3635_A_Good_Tax_cover_webA Good Tax: Legal and Policy Issues for the Property Tax in the United States
Joan Youngman
Lincoln Institute of Land Policy
113 Brattle Street, Cambridge, MA 02138;
278 pages. Paperback, $30.

Two taxes least loved by most Americans are property taxes and income taxes. In A Good Tax, Joan Youngman defends the property tax, pointing out that it “is a mainstay of independent local government revenue . . . supplies nearly half of all general revenue from local sources . . . almost all school district tax revenue” and is a more powerful revenue instrument than the federal income tax, collecting $472 billion versus $297 billion between 2005 and 2015.

An attorney and chair of the Department of Valuation and Taxation at the Lincoln Institute, Youngman presents a crisp and balanced review of the complex administrative and political challenges posed by the assessment and collection of the annual property tax. She carefully guides the reader through the tangled history of efforts to create more user-friendly taxes.

In Youngman’s view, a good property tax should be stable, efficient, and fair. It should be transparent so that taxpayers can evaluate the cost of local public services and hold public officials accountable. Its assessment should be based on market value in order to fairly and accurately distribute its burden.

Because a property tax application is popular with particular constituencies does not ensure that it is efficient, equitable, or effective. Youngman tears into tax increment financing (TIF), conservation easements, farmland assessment, and tax restrictions and assessment limits.

TIFs are the most widely used U.S. local government economic development tools. In theory, TIFs create perfect closed systems of self-sustaining finance, earmarking taxes on future property value increases in TIF districts to pay for public improvements there. Because they are located in blighted areas that would not otherwise attract private capital, TIFs justify public investment as triple wins for cities, private developers, and taxpayers.

But TIFs do not always fit good tax standards. Slippery definitions of blight allow for manipulation by politicians such as Richard M. Daley, Chicago mayor from 1989 to 2011, who saw them as “the only game in town.” By 2005, 10 percent of all property taxes in Chicago were earmarked for TIF purposes and TIF districts covered more than one-quarter of the city’s area. This caused the city’s schools, parks, and transit system to lose hundreds of millions of dollars in revenue.

Conservation easements are immensely popular, restricting over 20 million acres (8.1 million ha) of U.S. land from development as of 2014. Landowners convey perpetual conservation easements to local land trusts in return for reduced future property tax assessments. Many of these easements make scenic, environmental, or recreational contributions to public welfare.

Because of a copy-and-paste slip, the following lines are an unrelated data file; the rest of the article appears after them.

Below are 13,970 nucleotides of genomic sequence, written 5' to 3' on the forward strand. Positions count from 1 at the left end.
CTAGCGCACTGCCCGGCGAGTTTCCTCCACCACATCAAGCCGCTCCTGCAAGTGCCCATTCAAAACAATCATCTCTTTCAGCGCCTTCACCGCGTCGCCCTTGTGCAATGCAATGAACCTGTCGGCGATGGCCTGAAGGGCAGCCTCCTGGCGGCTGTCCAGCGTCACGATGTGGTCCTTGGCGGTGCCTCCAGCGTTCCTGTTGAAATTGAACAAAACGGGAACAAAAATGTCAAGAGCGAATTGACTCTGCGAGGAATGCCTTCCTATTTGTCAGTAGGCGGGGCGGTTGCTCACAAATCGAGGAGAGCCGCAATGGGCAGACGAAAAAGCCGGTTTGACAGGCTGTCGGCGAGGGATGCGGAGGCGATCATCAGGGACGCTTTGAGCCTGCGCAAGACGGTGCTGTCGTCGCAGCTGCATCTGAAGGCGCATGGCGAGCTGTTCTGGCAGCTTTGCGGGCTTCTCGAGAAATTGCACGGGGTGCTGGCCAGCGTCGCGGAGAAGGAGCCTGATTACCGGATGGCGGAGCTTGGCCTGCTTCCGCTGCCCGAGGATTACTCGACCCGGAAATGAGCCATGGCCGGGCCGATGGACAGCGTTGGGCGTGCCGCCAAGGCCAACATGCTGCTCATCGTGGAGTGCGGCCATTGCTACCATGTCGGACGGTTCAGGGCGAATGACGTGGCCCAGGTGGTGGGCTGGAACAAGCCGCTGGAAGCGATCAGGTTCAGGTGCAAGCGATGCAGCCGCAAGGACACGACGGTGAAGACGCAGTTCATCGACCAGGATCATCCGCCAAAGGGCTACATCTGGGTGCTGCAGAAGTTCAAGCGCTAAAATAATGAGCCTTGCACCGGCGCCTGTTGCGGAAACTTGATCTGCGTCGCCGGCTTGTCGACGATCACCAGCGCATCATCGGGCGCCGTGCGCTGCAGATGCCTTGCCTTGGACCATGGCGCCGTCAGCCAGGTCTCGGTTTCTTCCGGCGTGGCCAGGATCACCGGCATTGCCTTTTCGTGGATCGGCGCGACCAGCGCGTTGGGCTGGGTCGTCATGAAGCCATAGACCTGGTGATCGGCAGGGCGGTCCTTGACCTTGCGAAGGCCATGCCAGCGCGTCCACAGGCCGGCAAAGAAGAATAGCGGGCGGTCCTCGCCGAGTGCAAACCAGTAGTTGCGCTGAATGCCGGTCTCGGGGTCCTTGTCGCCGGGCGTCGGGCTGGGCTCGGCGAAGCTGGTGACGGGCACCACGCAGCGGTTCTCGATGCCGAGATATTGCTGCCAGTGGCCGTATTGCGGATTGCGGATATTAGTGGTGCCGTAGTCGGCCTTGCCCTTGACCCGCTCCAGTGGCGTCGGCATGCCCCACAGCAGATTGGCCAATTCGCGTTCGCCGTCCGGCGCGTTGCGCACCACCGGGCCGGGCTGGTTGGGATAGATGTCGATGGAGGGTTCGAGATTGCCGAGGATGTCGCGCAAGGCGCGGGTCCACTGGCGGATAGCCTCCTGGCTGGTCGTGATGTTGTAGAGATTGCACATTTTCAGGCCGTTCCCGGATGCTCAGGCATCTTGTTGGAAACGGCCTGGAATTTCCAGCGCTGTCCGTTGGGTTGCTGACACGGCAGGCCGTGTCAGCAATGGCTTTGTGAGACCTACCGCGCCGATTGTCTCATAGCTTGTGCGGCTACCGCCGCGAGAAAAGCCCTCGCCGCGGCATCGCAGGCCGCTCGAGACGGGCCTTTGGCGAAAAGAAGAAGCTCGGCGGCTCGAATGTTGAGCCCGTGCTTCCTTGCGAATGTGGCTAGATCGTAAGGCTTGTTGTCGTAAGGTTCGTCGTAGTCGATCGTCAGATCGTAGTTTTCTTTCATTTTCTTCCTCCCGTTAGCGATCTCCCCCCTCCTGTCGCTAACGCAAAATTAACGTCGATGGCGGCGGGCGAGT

However, conservation easements are not always transparent, with sometimes questionable assessment practices. They can also drive up costs of adjoining lands, contribute to sprawl through patchwork development patterns, prohibit public access, and inhibit land use flexibility through their inability to change with future conditions.

Preferential assessment is a popular program for lowering taxes on farmland. Owners enroll their land in order to have it assessed at “use value” based on its current agricultural use rather than on fair market value that reflects potential future uses. Advocates claim it protects family farms, preserves open space, and prevents urban sprawl. However, landowners can opt out of the program with little to no penalty, having paid minimum tax while holding their land for future sale.

Use value assessment fails Youngman’s criteria for market-based property valuation, providing a windfall to farm owners who then sell their land for future development. The unintended consequences include subsidizing development, providing tax benefits not targeted to need, and frustrating regional planning for long-term land preservation.

Tax restrictions and assessment limits were spurred nationally by California’s Proposition 13 in 1978, which made purchase price, not market value, the standard for assessment. Under this and similar laws, only modest assessment adjustments can be made for inflation, although base-year value is increased to market value upon a change in ownership.

Assessment limits keep property taxes from rising sharply, but they can create winners and losers, rewarding longtime property owners at the expense of recent purchasers. In his dissent to the U.S. Supreme Court’s denial of a Los Angeles resident’s Proposition 13 challenge, Justice Stevens wrote that “some homeowners pay 17 times as much as their neighbors with comparable property.”

Youngman’s remedy for problematic tax proposals is to insist on a fair market value basis and on transparent and visible administration. A tax computed as a percentage of value is clear and understandable. Property tax bills enable the local electorate to hold public officials accountable.  While this may not satisfy all special interests, it will ensure a “good” tax for the majority.

David R. Godschalk is planning professor emeritus at the University of North Carolina at Chapel Hill and coauthor of Sustaining Places: Best Practices for Comprehensive Plans (APA Planning Advisory Service, 2015).